Glass is segregated into allocated bins in the clean down area and sent for crushing and re-processing into new products.

Mixed recycling is taken to MRF’s (materials recovery facility) where the valuable material is extracted, bailed and sent for reprocessing.

General waste is sent to waste to energy plants and converted into electricity.

Garden Centres

Waste management requirement: general waste, mixed recycling, wood waste, inert waste, metal waste, green waste, cardboard, pallets, film and plastic pots and trays.

Solution: NRC recommended that all main sites had new equipment installed to reduce man hours for loading balers and producing mill sized bales for onward trading. The change has ensured that all sites now recycle card, film and pots and trays, receiving the best possible rebates from the market.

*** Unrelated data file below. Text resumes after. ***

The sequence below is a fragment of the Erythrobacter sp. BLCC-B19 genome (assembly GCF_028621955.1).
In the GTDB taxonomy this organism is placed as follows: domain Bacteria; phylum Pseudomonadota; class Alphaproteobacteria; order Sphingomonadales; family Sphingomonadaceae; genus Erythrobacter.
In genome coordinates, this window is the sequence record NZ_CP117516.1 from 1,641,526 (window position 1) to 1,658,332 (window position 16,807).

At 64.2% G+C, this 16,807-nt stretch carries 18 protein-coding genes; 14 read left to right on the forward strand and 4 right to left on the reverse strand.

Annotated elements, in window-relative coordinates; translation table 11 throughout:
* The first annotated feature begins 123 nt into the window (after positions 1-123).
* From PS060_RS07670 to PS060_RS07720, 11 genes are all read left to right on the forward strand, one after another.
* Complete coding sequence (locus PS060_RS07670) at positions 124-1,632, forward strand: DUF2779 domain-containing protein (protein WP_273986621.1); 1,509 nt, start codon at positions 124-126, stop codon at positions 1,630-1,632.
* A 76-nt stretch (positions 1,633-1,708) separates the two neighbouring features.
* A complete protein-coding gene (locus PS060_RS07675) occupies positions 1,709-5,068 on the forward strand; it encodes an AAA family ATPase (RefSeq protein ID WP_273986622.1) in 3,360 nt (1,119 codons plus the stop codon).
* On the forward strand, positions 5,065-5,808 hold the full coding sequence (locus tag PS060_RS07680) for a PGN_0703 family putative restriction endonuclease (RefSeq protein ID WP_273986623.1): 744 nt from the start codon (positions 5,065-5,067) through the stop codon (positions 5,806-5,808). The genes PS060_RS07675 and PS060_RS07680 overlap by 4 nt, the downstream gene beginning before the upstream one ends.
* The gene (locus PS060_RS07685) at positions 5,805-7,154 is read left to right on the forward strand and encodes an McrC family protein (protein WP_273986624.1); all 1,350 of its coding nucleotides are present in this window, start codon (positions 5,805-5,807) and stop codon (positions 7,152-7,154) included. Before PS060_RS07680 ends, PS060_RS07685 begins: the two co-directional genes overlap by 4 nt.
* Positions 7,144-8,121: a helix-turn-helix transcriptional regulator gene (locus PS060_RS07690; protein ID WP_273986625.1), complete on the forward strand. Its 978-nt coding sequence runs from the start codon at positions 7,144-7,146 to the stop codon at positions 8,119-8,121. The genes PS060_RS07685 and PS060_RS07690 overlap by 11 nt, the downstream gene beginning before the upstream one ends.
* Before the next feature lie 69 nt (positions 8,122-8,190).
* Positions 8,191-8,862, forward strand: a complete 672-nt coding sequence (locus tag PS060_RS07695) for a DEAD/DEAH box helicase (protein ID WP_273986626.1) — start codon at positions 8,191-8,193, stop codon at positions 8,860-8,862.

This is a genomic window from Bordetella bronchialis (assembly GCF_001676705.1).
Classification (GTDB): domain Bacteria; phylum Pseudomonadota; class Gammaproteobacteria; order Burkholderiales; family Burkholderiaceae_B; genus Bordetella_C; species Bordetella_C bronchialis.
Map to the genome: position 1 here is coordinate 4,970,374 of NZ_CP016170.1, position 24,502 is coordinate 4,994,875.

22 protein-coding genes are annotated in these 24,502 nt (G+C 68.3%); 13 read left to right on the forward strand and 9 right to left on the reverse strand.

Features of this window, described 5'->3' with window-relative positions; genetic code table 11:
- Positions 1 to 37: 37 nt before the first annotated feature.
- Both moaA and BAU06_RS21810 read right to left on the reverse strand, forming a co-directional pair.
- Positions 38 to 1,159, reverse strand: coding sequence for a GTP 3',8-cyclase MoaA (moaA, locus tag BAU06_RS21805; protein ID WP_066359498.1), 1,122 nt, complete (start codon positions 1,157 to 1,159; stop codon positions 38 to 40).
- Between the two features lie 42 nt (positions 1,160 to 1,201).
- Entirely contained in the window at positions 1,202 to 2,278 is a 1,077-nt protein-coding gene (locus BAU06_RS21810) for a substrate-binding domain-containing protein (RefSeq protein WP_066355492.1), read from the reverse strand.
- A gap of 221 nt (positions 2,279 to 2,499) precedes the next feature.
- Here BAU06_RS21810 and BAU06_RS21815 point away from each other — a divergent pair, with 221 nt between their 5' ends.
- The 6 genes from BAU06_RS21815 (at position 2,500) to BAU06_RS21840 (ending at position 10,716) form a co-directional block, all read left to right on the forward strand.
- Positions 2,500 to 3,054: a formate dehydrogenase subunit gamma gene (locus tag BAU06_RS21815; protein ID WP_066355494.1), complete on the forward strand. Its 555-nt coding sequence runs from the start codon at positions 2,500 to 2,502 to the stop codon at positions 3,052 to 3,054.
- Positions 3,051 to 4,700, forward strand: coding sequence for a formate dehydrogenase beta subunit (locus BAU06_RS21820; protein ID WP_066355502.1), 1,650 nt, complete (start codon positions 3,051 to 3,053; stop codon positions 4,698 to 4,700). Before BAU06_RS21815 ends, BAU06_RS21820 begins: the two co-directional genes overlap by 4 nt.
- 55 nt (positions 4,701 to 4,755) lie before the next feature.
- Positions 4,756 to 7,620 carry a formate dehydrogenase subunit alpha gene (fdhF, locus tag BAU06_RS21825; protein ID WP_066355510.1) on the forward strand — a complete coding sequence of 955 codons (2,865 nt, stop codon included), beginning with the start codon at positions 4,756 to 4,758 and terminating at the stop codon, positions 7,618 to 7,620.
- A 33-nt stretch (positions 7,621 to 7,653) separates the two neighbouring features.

NRC and its Members found outlets for the pots and trays however they required them to be separated into the 2 different plastic grades. NRC worked with Frosts to define a system whereby the grades would be segregated at each site and the customers were offered a return service for their purchased pots and trays.

During the audits, NRC identified all the waste streams and their volumes and proposed a standard, blueprint solution for all sites, designed to maximise segregation, increase recycling and reduce general waste.

The blueprint required a range of skips for the following materials;

Wood – recovered as a biofuel

Metal – recycled